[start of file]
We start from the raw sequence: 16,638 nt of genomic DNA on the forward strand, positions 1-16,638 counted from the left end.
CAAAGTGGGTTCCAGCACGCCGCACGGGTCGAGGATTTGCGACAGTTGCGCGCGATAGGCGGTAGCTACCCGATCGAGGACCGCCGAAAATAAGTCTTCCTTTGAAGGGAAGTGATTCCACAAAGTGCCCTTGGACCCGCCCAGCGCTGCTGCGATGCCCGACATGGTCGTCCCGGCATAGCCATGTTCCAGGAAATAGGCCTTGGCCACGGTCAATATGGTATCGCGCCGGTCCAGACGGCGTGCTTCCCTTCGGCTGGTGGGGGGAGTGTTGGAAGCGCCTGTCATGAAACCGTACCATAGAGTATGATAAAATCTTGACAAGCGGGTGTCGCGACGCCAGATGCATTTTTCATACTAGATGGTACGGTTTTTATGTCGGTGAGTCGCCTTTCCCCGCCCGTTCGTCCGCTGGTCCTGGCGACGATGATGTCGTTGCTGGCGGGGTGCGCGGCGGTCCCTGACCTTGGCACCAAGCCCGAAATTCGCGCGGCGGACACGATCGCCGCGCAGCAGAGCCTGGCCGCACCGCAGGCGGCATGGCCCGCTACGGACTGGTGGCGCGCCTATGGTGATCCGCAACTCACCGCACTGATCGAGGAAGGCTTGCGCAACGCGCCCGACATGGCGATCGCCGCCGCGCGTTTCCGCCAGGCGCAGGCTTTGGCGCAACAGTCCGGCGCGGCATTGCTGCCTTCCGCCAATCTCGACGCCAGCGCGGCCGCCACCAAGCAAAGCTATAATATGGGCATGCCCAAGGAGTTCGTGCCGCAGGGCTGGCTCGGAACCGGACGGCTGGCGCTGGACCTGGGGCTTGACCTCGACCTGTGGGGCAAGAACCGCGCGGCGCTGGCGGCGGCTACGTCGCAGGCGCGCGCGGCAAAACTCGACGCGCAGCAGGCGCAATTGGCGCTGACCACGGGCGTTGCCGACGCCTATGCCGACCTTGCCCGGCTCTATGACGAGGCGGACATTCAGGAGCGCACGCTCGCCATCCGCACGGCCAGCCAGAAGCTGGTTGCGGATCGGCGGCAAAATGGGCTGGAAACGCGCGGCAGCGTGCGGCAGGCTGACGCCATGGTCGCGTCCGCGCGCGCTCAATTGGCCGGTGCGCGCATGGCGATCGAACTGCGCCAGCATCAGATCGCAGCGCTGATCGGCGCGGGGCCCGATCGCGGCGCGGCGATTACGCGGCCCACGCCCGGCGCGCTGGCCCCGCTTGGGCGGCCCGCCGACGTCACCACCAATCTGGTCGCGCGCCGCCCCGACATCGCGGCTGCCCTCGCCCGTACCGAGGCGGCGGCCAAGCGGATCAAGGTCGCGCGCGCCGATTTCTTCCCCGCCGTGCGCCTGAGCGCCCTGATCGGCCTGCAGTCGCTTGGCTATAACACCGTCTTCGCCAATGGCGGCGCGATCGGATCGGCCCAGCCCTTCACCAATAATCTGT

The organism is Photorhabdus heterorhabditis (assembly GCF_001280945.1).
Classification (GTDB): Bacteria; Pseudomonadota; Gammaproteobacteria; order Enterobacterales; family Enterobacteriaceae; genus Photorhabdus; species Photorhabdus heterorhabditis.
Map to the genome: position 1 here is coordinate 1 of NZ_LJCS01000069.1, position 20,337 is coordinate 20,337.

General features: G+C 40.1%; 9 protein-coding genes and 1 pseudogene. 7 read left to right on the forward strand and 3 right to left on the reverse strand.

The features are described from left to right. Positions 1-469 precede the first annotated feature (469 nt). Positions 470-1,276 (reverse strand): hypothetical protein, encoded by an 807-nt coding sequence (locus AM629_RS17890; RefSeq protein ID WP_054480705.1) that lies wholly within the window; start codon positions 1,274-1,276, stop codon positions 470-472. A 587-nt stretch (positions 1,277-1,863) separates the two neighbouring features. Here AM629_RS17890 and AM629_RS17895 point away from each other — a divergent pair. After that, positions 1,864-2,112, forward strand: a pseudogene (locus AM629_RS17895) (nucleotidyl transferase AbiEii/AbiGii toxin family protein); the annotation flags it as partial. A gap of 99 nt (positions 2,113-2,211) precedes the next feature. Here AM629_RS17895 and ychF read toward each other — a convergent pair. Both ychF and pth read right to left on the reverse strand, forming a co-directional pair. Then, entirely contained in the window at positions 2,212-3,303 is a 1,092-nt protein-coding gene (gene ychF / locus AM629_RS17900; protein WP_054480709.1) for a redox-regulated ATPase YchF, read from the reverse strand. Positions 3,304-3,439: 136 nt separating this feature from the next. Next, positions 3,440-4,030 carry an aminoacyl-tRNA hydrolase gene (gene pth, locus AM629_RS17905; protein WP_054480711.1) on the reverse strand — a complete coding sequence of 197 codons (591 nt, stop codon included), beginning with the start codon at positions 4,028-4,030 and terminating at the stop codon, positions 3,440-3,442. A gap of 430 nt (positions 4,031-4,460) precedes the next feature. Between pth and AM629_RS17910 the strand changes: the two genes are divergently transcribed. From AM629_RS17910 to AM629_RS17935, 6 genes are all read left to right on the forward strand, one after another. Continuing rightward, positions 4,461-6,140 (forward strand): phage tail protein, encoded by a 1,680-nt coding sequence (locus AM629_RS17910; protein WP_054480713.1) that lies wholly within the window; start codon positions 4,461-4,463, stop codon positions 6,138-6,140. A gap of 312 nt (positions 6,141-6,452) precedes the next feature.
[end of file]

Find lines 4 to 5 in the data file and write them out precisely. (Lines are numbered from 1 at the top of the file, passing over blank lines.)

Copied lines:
Classification (GTDB): Bacteria; Pseudomonadota; Gammaproteobacteria; order Enterobacterales; family Enterobacteriaceae; genus Photorhabdus; species Photorhabdus heterorhabditis.
Map to the genome: position 1 here is coordinate 1 of NZ_LJCS01000069.1, position 20,337 is coordinate 20,337.